Lucid dreaming is something most people can learn to do. The key is priming your mind. The best lucid dreamers practice what you might call “reality skepticism” in their day-to-day lives. They use any unexpected event-a black cat crossing their path, a non-sequitur comment-as an occasion to ask, “Am I dreaming?” The idea is that eventually this habit trickles down into the dream itself. So there you are down in the dream world when along comes a ten-storey belly-dancing Ouija board. A light goes on in the back of your head. “That Ouija board is far too large and attractively jiggly-I must be dreaming!” And so it goes.
Here are a few key steps:
- Prime your memory during the day by asking, “Am I dreaming now?”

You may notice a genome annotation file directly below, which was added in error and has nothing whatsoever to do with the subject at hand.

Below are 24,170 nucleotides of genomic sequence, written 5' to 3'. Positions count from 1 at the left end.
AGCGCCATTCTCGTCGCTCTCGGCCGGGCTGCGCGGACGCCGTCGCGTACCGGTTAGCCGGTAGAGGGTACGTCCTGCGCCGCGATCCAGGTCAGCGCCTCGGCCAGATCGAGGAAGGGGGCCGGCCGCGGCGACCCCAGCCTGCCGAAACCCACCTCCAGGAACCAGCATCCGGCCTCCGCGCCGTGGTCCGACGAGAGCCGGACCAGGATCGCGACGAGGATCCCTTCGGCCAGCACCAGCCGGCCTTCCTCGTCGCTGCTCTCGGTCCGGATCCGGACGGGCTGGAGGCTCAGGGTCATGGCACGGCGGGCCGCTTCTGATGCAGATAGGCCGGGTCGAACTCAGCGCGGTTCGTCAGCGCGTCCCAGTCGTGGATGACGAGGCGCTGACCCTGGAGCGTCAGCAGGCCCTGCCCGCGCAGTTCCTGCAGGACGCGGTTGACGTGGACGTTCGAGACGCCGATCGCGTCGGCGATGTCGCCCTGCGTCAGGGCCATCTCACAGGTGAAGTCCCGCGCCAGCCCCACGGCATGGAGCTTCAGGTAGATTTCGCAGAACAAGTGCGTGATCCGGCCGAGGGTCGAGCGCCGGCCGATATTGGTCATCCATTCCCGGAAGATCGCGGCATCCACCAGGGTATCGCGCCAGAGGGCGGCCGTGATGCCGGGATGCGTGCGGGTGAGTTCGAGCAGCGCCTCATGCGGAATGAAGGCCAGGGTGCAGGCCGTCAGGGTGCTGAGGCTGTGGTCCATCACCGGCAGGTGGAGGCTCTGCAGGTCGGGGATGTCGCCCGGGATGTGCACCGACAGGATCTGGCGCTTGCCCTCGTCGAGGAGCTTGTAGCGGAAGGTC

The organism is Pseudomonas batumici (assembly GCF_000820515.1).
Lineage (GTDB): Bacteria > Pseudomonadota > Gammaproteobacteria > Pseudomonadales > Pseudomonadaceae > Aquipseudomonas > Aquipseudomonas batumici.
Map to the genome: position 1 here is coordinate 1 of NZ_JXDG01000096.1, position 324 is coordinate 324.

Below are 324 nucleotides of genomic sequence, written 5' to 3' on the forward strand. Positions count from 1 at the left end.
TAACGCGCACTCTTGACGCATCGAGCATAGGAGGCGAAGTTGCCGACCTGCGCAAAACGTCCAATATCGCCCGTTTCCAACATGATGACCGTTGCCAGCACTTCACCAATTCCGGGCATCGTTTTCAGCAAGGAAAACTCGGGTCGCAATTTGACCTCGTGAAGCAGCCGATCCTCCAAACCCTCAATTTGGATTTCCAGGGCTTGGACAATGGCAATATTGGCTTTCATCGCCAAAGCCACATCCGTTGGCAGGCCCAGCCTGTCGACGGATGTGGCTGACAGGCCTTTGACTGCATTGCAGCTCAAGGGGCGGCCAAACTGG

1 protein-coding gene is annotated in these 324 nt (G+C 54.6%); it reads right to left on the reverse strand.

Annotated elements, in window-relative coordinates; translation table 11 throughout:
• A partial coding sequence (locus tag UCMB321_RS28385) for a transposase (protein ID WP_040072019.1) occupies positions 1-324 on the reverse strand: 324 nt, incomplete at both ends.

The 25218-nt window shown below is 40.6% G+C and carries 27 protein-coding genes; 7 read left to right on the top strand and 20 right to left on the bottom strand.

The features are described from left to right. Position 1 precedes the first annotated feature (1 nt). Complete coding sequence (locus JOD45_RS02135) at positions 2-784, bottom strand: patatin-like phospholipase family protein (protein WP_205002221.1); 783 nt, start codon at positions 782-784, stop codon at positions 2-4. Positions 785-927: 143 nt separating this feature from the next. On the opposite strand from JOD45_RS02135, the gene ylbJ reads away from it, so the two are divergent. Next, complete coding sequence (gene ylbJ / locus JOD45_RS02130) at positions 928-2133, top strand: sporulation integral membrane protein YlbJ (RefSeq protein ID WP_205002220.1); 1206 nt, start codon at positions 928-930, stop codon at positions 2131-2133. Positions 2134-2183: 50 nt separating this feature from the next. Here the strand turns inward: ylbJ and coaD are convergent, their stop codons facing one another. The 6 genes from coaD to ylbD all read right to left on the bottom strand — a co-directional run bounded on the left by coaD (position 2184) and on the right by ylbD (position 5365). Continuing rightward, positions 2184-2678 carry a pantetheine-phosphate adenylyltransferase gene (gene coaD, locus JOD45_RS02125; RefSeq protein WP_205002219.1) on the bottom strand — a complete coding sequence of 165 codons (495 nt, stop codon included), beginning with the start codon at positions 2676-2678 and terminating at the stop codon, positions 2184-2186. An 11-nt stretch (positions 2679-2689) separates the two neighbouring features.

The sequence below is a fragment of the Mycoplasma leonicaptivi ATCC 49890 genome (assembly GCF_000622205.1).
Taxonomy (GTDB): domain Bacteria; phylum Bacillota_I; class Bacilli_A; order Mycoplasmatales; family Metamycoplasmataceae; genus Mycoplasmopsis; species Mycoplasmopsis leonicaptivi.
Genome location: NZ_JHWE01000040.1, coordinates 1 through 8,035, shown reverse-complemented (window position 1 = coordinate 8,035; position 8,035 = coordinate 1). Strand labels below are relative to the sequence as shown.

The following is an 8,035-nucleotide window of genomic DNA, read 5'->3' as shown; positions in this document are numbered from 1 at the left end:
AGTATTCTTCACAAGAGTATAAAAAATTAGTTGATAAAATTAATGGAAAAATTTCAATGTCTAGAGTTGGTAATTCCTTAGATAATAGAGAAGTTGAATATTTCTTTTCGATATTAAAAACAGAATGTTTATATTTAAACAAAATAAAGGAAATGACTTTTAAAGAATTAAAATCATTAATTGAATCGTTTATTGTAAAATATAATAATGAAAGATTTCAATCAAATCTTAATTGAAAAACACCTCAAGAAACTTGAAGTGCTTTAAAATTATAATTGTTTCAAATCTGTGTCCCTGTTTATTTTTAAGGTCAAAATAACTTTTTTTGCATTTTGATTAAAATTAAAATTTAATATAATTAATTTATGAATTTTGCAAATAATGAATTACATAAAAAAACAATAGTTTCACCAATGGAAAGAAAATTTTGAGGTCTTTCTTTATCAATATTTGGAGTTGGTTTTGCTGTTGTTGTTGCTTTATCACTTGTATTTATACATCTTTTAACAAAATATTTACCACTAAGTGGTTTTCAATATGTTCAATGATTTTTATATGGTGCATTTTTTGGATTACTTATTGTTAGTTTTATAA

- On the big night, set your alarm to go off an hour earlier than normal-our most vivid dreams happen in the early morning.
- Once the alarm wakes you, try to remember as many details as possible from the dream you just exited.
- Focus your intention by repeating to yourself, “The next time I’m dreaming, I will remember to recognize I’m dreaming.” Picture yourself back in that same dream, only now becoming lucid.
- Return to sleep and expect the best. Don’t forget to record the results in a notebook when the dream is over.